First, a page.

He’d met her before, but only recently — on Tinder or on Utah State University’s campus in Logan. They ended up in his apartment, where he turned on a movie.
Then he sexually assaulted her — removing her clothing without her consent and ignoring her pleas to stop, telling her she’d enjoy what was happening.
That, according to a document submitted this week by prosecutors, is the pattern Torrey Green followed in seven attacks against seven women between November 2013 and November 2015.
Green, 23, has been charged with six counts of rape, one count of forcible sex abuse and one count of aggravated kidnapping.
He is being held in Cache County jail awaiting his bail hearing Tuesday. Prosecutors submitted the document to be used as evidence in that hearing.
Prosecutors have in the past months investigated 14 allegations against the former linebacker.
Four of those women had filed police reports with local law enforcement in 2015, but investigations into the cases had languished and none had led to charges. Two of the cases were not sent to prosecutors for consideration of charges, according to police reports accessed in May by The Salt Lake Tribune.
In a July interview with The Tribune, Green denied the initial four allegations, saying they were “blown out of proportion.”
In October, prosecutors filed charges involving three of those women, plus two others who came forward to police since July.
Two more women were added to the case last month.
The document submitted Tuesday highlights how the women in all seven charged cases reported similar details to police. All said that they were assaulted the first or second time they hung out with Green — at his apartment, in six of the cases.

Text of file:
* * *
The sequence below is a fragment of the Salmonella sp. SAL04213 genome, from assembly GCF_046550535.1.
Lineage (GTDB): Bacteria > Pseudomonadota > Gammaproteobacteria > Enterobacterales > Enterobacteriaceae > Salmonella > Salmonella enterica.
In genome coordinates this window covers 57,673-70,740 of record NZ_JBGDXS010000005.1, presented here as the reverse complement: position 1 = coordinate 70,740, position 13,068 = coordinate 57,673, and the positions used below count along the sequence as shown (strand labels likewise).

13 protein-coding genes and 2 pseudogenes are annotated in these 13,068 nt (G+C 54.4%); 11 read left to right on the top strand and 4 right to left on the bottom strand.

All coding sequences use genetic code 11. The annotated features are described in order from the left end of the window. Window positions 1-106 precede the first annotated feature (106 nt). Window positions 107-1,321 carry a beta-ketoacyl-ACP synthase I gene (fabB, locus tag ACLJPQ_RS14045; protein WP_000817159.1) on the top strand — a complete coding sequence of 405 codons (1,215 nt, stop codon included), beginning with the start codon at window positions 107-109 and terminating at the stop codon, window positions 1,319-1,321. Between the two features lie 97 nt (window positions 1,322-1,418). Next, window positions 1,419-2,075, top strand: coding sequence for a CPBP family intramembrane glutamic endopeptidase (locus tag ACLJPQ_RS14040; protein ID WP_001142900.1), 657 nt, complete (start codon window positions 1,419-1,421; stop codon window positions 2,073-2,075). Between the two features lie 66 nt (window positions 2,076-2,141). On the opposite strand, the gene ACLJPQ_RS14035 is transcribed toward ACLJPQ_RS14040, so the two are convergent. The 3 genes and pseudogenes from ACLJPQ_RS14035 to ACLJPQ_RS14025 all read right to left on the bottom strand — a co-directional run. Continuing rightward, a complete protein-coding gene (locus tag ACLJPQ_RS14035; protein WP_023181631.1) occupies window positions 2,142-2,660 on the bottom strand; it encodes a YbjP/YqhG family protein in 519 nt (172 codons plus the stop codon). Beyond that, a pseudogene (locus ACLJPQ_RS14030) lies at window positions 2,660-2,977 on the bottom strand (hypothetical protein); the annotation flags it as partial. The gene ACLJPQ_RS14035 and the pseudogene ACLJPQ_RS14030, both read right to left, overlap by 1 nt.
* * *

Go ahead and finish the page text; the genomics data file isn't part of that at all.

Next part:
At the time of the assaults, according to the document, Green disregarded the women’s verbal and physical “cues” that they did not consent to sex or to having their clothes removed.
In five of the seven cases, the women said that Green told them they would enjoy the sex.
Prosecutors are asking the court to deny Green’s request for bail. The similarities between the allegations and the fact thay were made independent of one another show he “constitutes a substantial danger to public safety,” according to documents submitted Wednesday.
North Park police detective Ulysses Black and Cache County attorney’s office special investigator Sean Marshall likely will be called to testify next week, according to court documents.
Prosecutors also submitted documents asking the court to allow prosecutors to submit “uncharged misconduct evidence,” using the doctrine of chances, at the preliminary hearings. The doctrine of chances allows evidence to be admitted showing it’s unlikely the defendant would innocently, repeatedly be involved in similar situations.
If convicted of any of the rape or kidnapping charges, Green faces a maximum penalty of up to life in prison, while the sex abuse count carries a maximum penalty of one to 15 years behind bars.
At least five of the women in the charges were students at USU at the time of the alleged attacks.
Green began classes at USU in 2011 and remained on campus through spring 2016. After graduating, he signed a free agent contract with the Atlanta Falcons in April 2016. The NFL team cut him in August after learning that he was the subject of multiple sex assault investigations.
After The Tribune’s July story, USU conducted an internal investigation into how it handled allegations against Green that were reported to the school, and admitted its policies “fell short.”
It has since launched a “Consent Is” campaign, is developing an information-sharing agreement with local law enforcement and community groups, is working on changes to the student code related to confidentiality, and is clarifying mandatory reporting and anonymous reporting policies.